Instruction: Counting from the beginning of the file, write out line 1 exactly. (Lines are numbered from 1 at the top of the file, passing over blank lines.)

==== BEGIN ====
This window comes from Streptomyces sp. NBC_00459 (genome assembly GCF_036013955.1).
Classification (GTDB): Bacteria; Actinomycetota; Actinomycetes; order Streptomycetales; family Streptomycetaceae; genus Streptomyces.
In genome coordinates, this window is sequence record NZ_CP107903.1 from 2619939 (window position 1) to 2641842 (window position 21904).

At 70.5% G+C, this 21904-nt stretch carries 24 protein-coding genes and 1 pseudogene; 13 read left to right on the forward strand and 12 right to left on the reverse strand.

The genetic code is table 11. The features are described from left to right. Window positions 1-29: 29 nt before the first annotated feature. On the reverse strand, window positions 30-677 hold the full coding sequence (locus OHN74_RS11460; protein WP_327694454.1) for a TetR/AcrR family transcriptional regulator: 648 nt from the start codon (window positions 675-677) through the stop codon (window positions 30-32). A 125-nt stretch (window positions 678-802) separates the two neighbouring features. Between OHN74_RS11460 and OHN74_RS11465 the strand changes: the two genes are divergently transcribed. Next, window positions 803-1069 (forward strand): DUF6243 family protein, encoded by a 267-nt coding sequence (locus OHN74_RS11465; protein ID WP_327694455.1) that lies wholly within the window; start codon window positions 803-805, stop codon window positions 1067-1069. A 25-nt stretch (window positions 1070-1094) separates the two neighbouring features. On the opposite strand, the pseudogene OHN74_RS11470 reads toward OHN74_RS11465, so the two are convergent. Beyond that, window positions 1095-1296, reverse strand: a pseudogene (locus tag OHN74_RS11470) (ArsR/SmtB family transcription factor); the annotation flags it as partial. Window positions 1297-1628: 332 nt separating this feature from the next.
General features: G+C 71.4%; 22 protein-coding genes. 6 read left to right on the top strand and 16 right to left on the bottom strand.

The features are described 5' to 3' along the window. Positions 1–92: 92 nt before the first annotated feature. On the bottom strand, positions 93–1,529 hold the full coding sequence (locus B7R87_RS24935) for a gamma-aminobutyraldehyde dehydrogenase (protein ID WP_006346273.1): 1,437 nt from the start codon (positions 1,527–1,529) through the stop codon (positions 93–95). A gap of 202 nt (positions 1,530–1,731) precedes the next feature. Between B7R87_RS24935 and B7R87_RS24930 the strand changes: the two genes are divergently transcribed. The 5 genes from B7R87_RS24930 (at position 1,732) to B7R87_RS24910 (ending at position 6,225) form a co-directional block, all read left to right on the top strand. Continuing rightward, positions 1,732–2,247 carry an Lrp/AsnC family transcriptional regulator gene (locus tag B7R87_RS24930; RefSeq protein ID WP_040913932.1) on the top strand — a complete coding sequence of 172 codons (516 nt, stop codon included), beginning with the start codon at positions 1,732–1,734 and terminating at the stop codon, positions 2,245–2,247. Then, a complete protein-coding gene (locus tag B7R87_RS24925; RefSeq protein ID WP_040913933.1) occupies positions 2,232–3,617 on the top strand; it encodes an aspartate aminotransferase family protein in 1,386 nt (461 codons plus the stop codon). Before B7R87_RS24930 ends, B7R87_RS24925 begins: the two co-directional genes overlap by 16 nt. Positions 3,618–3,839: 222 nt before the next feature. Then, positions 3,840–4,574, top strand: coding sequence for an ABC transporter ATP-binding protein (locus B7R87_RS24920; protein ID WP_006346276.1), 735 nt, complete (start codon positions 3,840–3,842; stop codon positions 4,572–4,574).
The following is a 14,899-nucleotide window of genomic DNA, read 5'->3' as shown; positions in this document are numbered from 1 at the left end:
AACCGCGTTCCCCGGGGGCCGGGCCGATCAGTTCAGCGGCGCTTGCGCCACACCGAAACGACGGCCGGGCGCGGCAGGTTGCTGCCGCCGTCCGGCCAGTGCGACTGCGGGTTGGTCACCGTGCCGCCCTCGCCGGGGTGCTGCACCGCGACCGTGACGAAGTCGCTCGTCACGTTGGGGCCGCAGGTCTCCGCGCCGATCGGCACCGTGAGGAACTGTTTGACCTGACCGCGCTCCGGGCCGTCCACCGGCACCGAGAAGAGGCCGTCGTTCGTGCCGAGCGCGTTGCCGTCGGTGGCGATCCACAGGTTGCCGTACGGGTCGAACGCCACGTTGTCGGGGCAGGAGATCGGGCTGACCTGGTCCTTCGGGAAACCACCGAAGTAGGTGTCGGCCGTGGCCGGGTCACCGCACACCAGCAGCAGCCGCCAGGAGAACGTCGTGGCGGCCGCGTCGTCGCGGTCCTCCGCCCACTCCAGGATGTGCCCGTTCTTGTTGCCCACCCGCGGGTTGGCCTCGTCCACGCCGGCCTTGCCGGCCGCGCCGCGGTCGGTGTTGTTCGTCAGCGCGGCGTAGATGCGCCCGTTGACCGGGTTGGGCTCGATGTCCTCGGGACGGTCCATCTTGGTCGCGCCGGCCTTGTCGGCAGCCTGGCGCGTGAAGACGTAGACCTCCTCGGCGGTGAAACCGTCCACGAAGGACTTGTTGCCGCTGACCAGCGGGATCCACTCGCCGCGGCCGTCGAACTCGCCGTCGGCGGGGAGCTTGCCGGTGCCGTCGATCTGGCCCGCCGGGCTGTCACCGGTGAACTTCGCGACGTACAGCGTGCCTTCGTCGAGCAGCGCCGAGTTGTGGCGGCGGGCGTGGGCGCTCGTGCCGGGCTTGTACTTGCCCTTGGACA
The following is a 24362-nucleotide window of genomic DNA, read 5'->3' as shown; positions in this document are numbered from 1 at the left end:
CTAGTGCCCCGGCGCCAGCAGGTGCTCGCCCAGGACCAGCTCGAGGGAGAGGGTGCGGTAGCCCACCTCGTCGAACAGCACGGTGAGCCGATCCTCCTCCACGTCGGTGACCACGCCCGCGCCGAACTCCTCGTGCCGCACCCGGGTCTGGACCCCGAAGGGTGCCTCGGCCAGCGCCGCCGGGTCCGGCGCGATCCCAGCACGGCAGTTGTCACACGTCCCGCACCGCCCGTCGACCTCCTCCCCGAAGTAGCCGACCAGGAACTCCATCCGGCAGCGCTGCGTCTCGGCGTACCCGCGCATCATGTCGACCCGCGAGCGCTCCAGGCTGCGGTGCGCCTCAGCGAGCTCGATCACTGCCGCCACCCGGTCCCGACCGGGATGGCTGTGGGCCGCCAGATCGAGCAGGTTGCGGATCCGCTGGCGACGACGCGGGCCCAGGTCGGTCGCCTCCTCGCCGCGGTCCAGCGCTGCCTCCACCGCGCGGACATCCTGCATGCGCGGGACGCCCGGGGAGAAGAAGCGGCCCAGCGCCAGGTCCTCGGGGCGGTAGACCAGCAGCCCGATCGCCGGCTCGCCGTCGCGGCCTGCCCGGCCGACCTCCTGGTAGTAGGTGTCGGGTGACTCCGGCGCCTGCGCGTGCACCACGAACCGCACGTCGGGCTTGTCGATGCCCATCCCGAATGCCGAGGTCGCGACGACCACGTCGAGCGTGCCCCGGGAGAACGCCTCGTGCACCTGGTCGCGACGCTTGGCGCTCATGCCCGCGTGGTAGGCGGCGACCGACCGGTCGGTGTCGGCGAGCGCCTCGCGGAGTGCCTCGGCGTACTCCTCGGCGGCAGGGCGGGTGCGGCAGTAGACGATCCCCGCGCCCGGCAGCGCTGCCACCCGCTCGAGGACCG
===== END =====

This window comes from Streptomyces sp. NBC_00459 (genome assembly GCF_036013955.1).